According to the second rule, we only allow methods that actually leverage the privileged position and use the internal state access they are given. A more efficient logic that leverages this privileged access is thus allowed. Given that the internal state is fully related to the original concept, any (sensible, useful) method that uses this internal state is acceptable. So, given these rules, we allow implementing methods that exposes a more efficient logic, a “short-cut”, to (part of) a usage pattern.

Refer to the article on utilities on how we can leverage these “short-cut” implementations to make utility methods more intelligent by using the “short-cuts” that are available.

Improved reusability

… reducing the need to resort to inheritance

Let’s take a different view and look at an object’s methods from a reusability perspective. In Implementation and usage - Generalized code we noted that implementation logic is tied to a fixed internal state, a single implementation. Any additional method that is (unnecessarily) implemented, will not be reusable unless we inherit from this object. Most object-oriented programming languages (at least those based on the fundamental notion of a class hierarchy) do not support multiple inheritance. That means that if you, at some point, decide to inherit from a different class in order to reuse earlier methods that are already provided by the object, you are closing the door to any future inheritance option.

Direct field access

The internal state of objects contain fields. These fields can be accessed directly or they can be accessed through so-called accessor methods. Depending on the required consistency guarantee, fields can be made publicly accessible. (This is not customary in Java, however it is more prevalent in Go.) Or in case we need to pose restrictions in order to preserve consistency, we can use accessor methods to provide a controlled partial access. We discuss this topic in greater detail in the article on accessor methods.

Another part of fields is their access from implementation logic. Implementation logic is already part of the object and as such has privileges to access internal state. Implementation logic will typically access fields directly. For implementation logic to access fields through the use of methods only makes sense for convenience. It should never be the case that a “convention” exists that says that you “shouldalways access certain fields through such an (accessor) method for the sake of preserving some kind of consistency. This is a clear warning sign, as this leverages convention over the type system to “enforce” constraints. The type system should always be leveraged (if possible) to strictly enforce these constraints.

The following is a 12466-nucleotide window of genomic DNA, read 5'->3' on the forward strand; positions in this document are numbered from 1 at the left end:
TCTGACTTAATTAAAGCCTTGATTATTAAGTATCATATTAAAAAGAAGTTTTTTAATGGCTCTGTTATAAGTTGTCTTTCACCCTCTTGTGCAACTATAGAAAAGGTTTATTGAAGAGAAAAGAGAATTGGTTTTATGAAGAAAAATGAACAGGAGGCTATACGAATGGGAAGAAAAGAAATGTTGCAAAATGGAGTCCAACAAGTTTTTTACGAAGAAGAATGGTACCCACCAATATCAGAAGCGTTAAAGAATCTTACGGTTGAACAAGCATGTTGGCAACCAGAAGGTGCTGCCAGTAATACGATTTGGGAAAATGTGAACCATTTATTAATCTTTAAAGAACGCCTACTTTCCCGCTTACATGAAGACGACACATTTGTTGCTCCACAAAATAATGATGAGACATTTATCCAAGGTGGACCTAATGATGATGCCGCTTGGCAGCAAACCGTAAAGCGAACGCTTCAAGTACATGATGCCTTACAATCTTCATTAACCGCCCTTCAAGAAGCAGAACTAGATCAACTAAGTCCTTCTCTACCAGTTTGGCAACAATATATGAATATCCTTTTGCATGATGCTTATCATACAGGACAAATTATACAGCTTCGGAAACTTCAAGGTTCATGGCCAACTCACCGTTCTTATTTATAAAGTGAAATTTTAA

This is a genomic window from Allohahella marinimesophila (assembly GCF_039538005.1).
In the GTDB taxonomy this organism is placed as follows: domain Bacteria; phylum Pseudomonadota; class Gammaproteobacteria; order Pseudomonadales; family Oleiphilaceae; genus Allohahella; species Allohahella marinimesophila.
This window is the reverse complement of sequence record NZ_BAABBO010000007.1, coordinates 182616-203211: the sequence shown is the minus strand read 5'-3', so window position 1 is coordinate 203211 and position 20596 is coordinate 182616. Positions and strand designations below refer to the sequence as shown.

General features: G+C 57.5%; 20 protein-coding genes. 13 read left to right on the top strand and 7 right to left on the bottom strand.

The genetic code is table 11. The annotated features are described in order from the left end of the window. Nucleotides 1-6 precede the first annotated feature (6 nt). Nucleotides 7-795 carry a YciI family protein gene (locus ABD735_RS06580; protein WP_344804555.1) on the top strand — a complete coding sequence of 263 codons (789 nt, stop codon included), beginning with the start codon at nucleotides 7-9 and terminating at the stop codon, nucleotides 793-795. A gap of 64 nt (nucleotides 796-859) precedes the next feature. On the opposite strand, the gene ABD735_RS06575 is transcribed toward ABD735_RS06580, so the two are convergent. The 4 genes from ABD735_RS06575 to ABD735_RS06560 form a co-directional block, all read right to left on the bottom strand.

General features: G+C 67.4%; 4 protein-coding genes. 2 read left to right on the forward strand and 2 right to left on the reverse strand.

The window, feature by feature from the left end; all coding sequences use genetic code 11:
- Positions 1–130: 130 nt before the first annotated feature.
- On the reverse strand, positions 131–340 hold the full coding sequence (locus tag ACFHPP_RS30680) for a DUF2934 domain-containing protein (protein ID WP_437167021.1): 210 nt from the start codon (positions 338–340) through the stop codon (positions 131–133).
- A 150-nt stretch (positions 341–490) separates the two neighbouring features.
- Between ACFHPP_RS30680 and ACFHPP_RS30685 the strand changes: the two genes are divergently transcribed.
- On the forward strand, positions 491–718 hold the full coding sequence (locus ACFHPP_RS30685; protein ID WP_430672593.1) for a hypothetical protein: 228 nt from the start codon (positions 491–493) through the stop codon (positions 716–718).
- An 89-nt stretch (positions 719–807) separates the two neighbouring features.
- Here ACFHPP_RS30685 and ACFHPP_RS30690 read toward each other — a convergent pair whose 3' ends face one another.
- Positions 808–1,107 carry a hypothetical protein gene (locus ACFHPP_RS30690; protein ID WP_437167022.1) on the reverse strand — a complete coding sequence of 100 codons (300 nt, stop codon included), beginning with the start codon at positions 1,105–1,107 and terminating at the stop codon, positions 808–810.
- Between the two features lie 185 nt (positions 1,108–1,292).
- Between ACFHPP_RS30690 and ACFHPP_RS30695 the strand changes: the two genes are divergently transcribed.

Field consistency

A significant part of designing an object, is to ensure consistency. In the article on accessor methods we go into various types of dependencies and how they influence the amount of restrictions we need to pose on field access. The restrictions are necessary to preserve consistency.

The consistency of individual fields should be preserved by the object itself. By definition of an object, we should assume that the object preserves its own consistency. However, we can still have stricter requirements than the requirements imposed by the object. We can make use of decorators to further restrict the input and output values that we allow to reach the object. We can do all this without writing new methods on the encompassing object.

If the object itself has a stake in the way the object is used, for example to prevent certain activities, then we do not expose the field. Exposing could mean either as public field, or through an accessor method. Instead, we provide the necessary methods such that the decorators can verify method calls before passing them on to the field.

Reasons for an object to rely on field state:

Nested, implicit consistency constraints

In case of “conventions” for working with fields, this is a clear indicator that there exists (although currently only implicitly) a subset of 1 or more fields that should represent its own object. This subset already represents a separate concept, as is indicated by “convention” on how fields should “cooperate”:

Such implicit constraints only refer to a subset of fields in the internal state. These indicators signal the existence of another concept, one that should be extracted into its own object. This newly extracted object can then be referenced from the internal state. With the definition of the new type, we can enforce previously implicit, “by convention” constraints, transparently apply interpretation constraints and enforce usage requirements such as in what state an object should be in.

We relieve the internal state of a hidden “secondary concern” of managing this implicit object, and we improve reusability as this object can be reused.

A nice guideline that I heard about in a talk - I don’t remember which talk it was exactly, but I think it was by Kevlin Henney - says that: “fields in an object should change at the same time”. A reason to change one field, should also be a reason to change other fields in the same object. This demonstrates the high cohesion that we strive for in a single object.